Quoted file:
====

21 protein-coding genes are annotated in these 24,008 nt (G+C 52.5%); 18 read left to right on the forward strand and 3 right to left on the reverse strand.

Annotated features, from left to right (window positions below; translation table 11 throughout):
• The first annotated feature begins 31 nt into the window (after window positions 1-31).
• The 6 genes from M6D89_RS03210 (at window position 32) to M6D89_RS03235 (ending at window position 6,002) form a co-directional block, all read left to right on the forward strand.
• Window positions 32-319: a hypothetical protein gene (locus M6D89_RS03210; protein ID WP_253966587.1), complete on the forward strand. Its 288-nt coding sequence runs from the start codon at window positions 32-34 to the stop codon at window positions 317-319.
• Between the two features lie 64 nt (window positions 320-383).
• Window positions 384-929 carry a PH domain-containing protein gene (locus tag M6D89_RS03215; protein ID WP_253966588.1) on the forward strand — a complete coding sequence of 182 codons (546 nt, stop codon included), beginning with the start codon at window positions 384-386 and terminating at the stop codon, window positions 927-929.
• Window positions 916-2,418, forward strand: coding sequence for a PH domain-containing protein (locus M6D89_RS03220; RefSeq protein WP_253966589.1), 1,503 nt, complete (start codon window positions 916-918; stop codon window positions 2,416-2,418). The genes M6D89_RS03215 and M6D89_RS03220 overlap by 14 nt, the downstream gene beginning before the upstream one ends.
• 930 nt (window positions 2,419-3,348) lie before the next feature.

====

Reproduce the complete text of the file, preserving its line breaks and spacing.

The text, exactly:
21 protein-coding genes are annotated in these 24,008 nt (G+C 52.5%); 18 read left to right on the forward strand and 3 right to left on the reverse strand.

Annotated features, from left to right (window positions below; translation table 11 throughout):
• The first annotated feature begins 31 nt into the window (after window positions 1-31).
• The 6 genes from M6D89_RS03210 (at window position 32) to M6D89_RS03235 (ending at window position 6,002) form a co-directional block, all read left to right on the forward strand.
• Window positions 32-319: a hypothetical protein gene (locus M6D89_RS03210; protein ID WP_253966587.1), complete on the forward strand. Its 288-nt coding sequence runs from the start codon at window positions 32-34 to the stop codon at window positions 317-319.
• Between the two features lie 64 nt (window positions 320-383).
• Window positions 384-929 carry a PH domain-containing protein gene (locus tag M6D89_RS03215; protein ID WP_253966588.1) on the forward strand — a complete coding sequence of 182 codons (546 nt, stop codon included), beginning with the start codon at window positions 384-386 and terminating at the stop codon, window positions 927-929.
• Window positions 916-2,418, forward strand: coding sequence for a PH domain-containing protein (locus M6D89_RS03220; RefSeq protein WP_253966589.1), 1,503 nt, complete (start codon window positions 916-918; stop codon window positions 2,416-2,418). The genes M6D89_RS03215 and M6D89_RS03220 overlap by 14 nt, the downstream gene beginning before the upstream one ends.
• 930 nt (window positions 2,419-3,348) lie before the next feature.